Here are 17 individuals who wouldn’t take no for an answer, and we thank them for it!

1. Gloria Estefan

Credit: Instagram. @gloriaestefan

Country origin: Cuba
Now lives in: the United States

One of the most influential personalities among the Cuban community in Miami was born in 1957, right in the middle of the Cold War, in Havana. Her father was a soldier and motor escort for Cuban dictator Fulgencio Batista, so the the family moved to Miami when the Revolution struck. Estefan’s dad later fought in Vietnam. Gloria Estefan is a famous opposer to the revolutionary regime in Cuba. Her dad suffered from the effects of Agent Orange after Vietnam, so Gloria’s mom was her source of support. She has said: “My mom was a source of strength. She showed me by example that women, regardless of how difficult life may get, can do it all”.

2. Kumail Nanjiani

Credit: Instagram. @kumailn

Country origin: Pakistan
Now lives in: the United States

The star of The Big Sick was born in Karachi, Pakistan, and grew up in a religious Muslim family. He moved to the United States when he was just 18-years-old and he completed a major in computer science and philosophy, a combination that later led him to his iconic role in the HBO hit comedy “Silicon Valley.” Being a Muslim in America in this day and age is not easy, and Kumail has found a way to sublimate these struggles through his art.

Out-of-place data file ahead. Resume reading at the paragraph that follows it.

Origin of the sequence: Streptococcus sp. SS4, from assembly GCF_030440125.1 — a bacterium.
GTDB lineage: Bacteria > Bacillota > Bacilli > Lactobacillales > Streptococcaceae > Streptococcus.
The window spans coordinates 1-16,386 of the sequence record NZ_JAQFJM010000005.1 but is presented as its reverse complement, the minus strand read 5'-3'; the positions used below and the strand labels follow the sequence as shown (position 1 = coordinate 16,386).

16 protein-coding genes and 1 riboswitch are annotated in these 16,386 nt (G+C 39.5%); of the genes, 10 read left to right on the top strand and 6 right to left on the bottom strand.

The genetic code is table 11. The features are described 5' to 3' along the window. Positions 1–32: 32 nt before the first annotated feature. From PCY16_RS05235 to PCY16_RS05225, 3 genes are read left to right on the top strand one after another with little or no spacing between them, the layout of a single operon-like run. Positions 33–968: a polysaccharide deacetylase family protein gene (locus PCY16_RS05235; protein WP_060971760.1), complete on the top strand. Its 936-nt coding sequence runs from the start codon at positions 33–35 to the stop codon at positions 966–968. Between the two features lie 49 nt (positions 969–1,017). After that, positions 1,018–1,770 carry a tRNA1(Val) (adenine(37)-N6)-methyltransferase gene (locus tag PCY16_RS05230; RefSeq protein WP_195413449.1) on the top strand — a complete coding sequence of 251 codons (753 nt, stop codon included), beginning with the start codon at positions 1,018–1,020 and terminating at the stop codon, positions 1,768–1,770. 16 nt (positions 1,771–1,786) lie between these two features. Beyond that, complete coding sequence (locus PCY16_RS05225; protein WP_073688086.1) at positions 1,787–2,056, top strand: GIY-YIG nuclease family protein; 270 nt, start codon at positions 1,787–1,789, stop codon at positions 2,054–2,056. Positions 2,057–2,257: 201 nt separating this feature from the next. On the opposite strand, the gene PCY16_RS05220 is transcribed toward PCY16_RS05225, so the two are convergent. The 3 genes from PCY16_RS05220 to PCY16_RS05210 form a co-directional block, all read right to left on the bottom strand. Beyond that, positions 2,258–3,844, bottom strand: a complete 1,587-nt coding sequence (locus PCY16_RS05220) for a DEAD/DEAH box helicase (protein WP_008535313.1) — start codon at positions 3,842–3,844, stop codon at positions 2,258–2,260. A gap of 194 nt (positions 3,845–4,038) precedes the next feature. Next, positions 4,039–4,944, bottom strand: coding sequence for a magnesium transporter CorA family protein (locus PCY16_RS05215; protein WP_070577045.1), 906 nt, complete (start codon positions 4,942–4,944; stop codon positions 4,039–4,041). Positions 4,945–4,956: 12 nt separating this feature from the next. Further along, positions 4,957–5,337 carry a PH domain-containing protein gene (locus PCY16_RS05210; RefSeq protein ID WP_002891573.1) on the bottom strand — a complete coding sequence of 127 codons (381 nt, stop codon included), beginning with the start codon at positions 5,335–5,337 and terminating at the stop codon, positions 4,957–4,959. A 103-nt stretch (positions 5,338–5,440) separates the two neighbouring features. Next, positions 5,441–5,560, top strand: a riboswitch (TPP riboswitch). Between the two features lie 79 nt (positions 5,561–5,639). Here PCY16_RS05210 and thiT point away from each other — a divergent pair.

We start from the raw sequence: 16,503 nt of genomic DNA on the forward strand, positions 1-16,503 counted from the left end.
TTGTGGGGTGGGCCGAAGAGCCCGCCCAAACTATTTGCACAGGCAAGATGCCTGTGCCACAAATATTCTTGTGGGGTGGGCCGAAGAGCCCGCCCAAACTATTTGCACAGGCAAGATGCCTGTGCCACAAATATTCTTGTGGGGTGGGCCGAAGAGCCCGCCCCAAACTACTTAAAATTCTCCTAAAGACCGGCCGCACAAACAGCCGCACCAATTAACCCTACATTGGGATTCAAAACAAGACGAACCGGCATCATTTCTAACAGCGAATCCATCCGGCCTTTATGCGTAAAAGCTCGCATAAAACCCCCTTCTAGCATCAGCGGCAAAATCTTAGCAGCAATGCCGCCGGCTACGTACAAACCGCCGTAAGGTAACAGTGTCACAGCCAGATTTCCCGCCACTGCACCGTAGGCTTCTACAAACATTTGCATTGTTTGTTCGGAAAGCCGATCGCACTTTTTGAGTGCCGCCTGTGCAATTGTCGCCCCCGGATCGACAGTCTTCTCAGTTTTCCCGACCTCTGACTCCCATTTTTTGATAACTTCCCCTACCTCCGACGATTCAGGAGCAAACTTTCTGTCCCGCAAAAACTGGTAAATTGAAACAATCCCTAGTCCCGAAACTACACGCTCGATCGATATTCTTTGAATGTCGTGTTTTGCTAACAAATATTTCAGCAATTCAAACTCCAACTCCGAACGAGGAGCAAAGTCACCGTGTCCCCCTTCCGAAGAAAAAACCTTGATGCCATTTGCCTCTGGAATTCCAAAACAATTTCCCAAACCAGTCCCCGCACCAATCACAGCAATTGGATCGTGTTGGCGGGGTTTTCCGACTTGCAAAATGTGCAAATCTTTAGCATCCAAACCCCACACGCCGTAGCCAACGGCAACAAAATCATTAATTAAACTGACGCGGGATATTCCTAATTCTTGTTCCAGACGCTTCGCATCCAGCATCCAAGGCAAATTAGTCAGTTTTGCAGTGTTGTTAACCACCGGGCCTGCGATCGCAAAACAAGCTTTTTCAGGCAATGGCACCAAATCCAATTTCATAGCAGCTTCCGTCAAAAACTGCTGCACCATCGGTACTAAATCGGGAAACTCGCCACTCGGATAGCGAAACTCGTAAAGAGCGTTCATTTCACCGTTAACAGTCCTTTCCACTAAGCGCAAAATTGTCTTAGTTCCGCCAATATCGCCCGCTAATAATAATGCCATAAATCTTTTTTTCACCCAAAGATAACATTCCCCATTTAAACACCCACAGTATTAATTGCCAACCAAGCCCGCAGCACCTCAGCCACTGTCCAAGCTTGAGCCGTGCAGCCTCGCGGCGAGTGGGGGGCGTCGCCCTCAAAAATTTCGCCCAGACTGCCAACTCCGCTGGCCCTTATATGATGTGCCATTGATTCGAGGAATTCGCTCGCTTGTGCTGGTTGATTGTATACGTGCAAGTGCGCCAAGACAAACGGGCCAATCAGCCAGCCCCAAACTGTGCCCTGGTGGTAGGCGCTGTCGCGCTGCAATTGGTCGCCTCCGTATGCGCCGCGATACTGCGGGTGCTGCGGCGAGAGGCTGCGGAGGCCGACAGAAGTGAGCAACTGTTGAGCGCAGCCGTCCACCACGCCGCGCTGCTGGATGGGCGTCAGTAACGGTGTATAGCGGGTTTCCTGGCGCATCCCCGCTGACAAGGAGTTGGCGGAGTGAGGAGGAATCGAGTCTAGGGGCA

3. Salma Hayek

Credit: Instagram. @salmahayek

Country origin: Mexico
Now lives in: France, previously in the United States

Salma Hayek has generated hundreds of jobs in the United States through her movies and her production house, as well as millions of dollars in revenue. She arrived to the United States and initially overstayed her visa before getting a green card. She is open about this, and she has become a citizen of the United States. She lives in France for most of the year with her husband, billionaire Francois-Henri Pinault.

4. Jim Carrey

Credit: Instagram. @jimcarrey_

Country origin: Canada
Now lives in: the United States

If we think of politically engaged actors in Hollywood, we have to think about Jim Carrey. He was born in Ontario, Canada, but has lived in the United States for decades. He is often outspoken when it comes to politics and he became a citizen in 2004 to be able to vote in the presidential elections. He is as funny as he is intelligent: his political stances are humanitarian in nature and fierce in practice. His philosophy is encapsulated by this awesome phrase: “I think everybody should get rich and famous and do everything they ever dreamed of so they can see that it’s not the answer”. Just wow.